The Senate passed a bill yesterday instructing the military to give it more details on what it calls Iran’s intolerable acts of hostility towards the US. As Agonist readers know the drumbeat that Iran is behind attacks on the US in Iraq (indeed, that next to al-Qaeda it is the primary actor) has been going on for months now. (Al-Qaeda, of course, is not the primary insurgency movement in Iraq, and the evidence on Iran is sketchy and beside the point in any case. Thank goodness the USSR didn’t nuke the US into the ground for supplying the mujahideen with weaponry, which is simply a matter of public record, not of conjecture.)
This is part of the drumbeat for war with Iran. The bill passed 97-0 and while authorization for military action was stripped out of it (for now), does anyone doubt that the military will report anything but that Iran is deeply involved in giving support to everyone in Iraq, including Sunni insurgency groups it makes no sense for Iran to work with? They certainly have in the past, and while the evidence has bordered on non-existent, there’s no reason to believe they won’t continue to do so.
So let’s remind everyone just how easy it is to stampede a country into a war.
We got around to the subject of war again and I said that, contrary to his attitude, I did not think that the common people are very thankful for leaders who bring them war and destruction.
“Why, of course, the people don’t want war,” Goering shrugged. “Why would some poor slob on a farm want to risk his life in a war when the best that he can get out of it is to come back to his farm in one piece. Naturally, the common people don’t want war; neither in Russia nor in England nor in America, nor for that matter in Germany. That is understood. But, after all, it is the leaders of the country who determine the policy and it is always a simple matter to drag the people along, whether it is a democracy or a fascist dictatorship or a Parliament or a Communist dictatorship.”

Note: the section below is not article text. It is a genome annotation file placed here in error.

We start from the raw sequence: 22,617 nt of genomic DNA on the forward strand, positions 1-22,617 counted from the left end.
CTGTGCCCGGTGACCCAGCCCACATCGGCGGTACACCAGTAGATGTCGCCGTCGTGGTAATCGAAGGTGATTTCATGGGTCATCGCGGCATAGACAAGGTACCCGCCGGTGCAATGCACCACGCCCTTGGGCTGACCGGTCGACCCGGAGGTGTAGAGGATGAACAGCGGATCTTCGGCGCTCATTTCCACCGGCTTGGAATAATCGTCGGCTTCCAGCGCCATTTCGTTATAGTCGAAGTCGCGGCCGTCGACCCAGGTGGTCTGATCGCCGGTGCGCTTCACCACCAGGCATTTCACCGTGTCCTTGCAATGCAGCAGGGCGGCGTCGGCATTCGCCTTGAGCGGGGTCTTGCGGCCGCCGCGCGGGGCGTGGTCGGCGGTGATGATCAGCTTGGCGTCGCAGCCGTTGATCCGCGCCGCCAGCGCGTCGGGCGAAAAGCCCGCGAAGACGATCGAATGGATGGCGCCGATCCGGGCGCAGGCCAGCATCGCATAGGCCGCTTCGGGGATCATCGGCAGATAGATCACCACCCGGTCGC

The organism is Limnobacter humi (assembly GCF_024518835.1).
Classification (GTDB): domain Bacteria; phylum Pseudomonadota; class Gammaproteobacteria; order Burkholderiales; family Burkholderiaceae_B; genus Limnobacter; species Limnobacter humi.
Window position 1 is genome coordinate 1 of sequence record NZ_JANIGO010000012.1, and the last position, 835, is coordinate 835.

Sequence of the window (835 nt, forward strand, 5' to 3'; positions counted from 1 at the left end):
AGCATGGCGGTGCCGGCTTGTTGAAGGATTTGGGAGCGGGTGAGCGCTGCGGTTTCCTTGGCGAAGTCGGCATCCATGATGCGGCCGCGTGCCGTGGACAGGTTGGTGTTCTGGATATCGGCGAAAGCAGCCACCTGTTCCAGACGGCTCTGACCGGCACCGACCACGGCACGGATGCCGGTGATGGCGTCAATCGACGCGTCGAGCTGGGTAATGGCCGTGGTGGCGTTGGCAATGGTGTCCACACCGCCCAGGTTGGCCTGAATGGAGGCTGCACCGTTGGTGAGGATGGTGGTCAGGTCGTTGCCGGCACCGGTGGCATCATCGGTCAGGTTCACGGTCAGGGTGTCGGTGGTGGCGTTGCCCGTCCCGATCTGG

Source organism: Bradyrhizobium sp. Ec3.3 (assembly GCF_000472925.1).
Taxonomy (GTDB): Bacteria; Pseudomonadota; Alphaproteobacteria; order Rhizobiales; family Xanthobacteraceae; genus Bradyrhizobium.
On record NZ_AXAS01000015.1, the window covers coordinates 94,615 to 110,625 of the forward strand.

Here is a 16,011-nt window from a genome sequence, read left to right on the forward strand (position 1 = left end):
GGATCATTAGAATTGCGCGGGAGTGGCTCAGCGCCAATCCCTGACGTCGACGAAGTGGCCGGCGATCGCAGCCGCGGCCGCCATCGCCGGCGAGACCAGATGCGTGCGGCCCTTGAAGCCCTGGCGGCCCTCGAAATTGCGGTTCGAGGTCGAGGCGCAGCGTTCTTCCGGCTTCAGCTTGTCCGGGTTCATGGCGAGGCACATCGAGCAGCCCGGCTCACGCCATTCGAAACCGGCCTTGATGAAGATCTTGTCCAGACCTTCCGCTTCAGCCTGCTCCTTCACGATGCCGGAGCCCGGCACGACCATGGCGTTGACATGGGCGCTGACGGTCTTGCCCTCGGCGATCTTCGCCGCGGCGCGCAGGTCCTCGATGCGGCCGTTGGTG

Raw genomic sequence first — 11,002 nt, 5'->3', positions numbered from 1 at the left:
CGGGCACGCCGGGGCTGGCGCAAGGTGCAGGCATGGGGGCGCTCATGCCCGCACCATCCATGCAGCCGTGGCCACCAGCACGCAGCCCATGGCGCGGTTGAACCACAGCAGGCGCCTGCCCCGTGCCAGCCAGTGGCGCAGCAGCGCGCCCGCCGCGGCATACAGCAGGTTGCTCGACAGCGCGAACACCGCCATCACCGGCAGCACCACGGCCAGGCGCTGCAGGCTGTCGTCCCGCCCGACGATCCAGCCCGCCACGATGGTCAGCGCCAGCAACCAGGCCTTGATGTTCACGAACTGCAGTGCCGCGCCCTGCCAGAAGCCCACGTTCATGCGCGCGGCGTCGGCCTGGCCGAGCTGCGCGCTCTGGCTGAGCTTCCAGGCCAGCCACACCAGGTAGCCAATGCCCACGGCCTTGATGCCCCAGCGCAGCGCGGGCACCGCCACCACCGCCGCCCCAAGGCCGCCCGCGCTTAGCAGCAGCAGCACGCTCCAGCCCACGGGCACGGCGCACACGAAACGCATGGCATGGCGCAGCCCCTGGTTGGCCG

“There is one difference,” I pointed out. “In a democracy the people have some say in the matter through their elected representatives, and in the United States only Congress can declare wars.”
“Oh, that is all well and good, but, voice or no voice, the people can always be brought to the bidding of the leaders. That is easy. All you have to do is tell them they are being attacked and denounce the pacifists for lack of patriotism and exposing the country to danger. It works the same way in any country.”- Herman Goering
Americans are being played. They are being played exactly the way they were played in the run-up to the Iraq war. Every piece of evidence that Iran has been attacking the US has been dubious, unsourced or so vague as to be meaningless. Even if Iran was supplying some weaponry, and I wouldn’t be surprised if it is supplying some to the US’s allies in the Badr brigades, for example, ask yourself very clearly if you’re willing to go to war over that and if you think that supplying weapons to a group resisting an occupation is really a causus belli. Because the US has done it, itself, more than once.
Leaving aside all considerations of morality and of the US’s foreign reputation, a war against Iran right now is military insanity. The US is currently losing two wars already and Iran is in a position to shut off the majority of Middle Eastern oil supplies. Trust me, a few weeks, even, of over $200 or $300 a barrel oil, absolute shortages throughout the world, and no US citizen will be safe anywhere outside US sovereign soil because everyone, even Europeans, will be paying for America’s splendid little war.
Senators were played in the run up to the Iraq war. They’re being played again right now, and so are Americans. The drumbeat of propaganda against Iran is never ending, mostly false (or at least unverifiable, and the US has no credibility on these questions) and planted in all the same places as the propaganda against Iraq was.
Fool me once – shame on you.
Fool me twice – shame on me.
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